For many Jews, bunnies, baby chicks, and colored eggs can’t hide centuries of unpleasant associations with the most important religious holiday in the Christian calendar.
Until recently, Easter was the most dangerous time of year to be Jewish. Two lies, supported by church and state, caused centuries of Easter-related murder and mayhem against the Jews:
- “The Jews” killed Jesus, and all Jews forever are personally responsible. That was the theme of a recent popular movie.
- Jews use the blood of Christian children to make Passover matzo. That lie appeared periodically for 1,000 years.
It’s Personal, Not Theological
Around Easter, 1912, Lithuanian Christians burned my great-grandfather’s mill in the Name of the Lord. Easter violence against Jews was common in the Russian empire back then. Great-grandpa moved the family to America that year to escape violent anti-Semitism.
In 1911, a Ukrainian Jew was on trial for his life, accused of using a Christian child’s blood to make Passover matzo. My Ukrainian great-grandparents, whose Jewish neighborhood had already survived one Easter riot by Christians, moved their family to America to escape that violent anti-Semitism.
A few months later, a Jewish man in Georgia was put on trial for the same thing.
The Blood Libel
A Russian jury acquitted Menahem Mendel Beiliss in a “trial of the century” that attracted world attention and an American Jewish defense lawyer. The incident became an embarrassment to the Czar.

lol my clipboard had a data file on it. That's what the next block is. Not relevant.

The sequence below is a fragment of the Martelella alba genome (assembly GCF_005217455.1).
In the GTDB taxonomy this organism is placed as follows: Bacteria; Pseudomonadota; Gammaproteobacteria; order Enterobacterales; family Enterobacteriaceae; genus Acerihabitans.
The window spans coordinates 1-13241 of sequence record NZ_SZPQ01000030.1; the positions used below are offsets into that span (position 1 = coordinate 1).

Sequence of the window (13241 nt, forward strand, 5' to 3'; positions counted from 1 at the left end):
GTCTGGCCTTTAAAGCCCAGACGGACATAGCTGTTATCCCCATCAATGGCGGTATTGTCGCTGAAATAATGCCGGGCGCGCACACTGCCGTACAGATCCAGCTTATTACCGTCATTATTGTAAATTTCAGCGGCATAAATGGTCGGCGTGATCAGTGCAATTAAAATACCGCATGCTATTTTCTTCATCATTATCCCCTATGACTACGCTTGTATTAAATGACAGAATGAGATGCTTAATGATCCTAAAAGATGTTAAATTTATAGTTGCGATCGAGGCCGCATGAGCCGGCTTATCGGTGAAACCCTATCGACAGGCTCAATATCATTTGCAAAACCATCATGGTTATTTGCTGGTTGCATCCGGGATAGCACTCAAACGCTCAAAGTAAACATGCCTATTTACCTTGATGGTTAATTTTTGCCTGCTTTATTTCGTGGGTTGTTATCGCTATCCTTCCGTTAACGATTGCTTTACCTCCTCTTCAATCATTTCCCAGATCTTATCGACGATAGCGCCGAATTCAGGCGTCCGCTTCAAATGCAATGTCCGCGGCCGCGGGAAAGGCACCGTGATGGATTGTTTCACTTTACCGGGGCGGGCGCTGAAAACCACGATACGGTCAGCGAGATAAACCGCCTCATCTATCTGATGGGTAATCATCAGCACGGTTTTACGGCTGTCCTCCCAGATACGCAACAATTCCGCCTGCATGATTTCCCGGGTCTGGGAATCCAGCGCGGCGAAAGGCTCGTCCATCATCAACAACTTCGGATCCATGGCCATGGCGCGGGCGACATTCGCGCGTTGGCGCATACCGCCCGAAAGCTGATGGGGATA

After another widely publicized trial of the century, Leo Frank was found guilty and sentenced to death. When the governor reduced his sentence to life in prison, a mob took him out of the jail and lynched him.
The victim’s family and supporters still claim publicly that Frank was a lascivious, dishonest pedophile and whore master, who sexually abused many of the young farm girls who worked in his sweatshop. They say he deserved what he got.
It’s Ancient History, Or Is It?
Pope John Paul II distanced the Church from the Christ-killer myth, and apologized to the Jews for all the pain it caused through the centuries.
Protestant ministers stopped teaching it long ago.
The malignant, centuries-old blood libel has either died out or gone into remission.
But for many Jews, these Easter memories are still too recent and traumatic.
Mel Gibson’s The Passion of Christ
When Mel Gibson chose to film the most anti-Semitic, blame-the-Jews account of Jesus’s last days from the four versions in the New Testament, many Jews, including some national leaders and organizations, got furious and scared.
Mel Gibson’s well-documented Jew-hatred, and millions of Christians calling his Passion of Christ a “religious experience, Jewish fear and loathing escalated
Many or most Jews never felt threatened. There was no evidence that we were in danger of a new outbreak of anti-Semitism. No preacher would have advocated it, and no politician awould have tried to exploit t it.
Jewish reaction was almost post-traumatic. Throughout the Middle Ages, into modern times, the spark that set off deadly anti-Semitic hate crimes was often a performance of a Passion Play, the conscious model for Mel Gibson’s movie script.
For most American Jews born since World War II, this kind of anti-Semitic violence is something we learn about in Sunday school, or from our grandparents, not a personal memory. I don’t believe Christians inherit their ancestors’ guilt, but do Jews inherit their ancestors’ traumatic memories?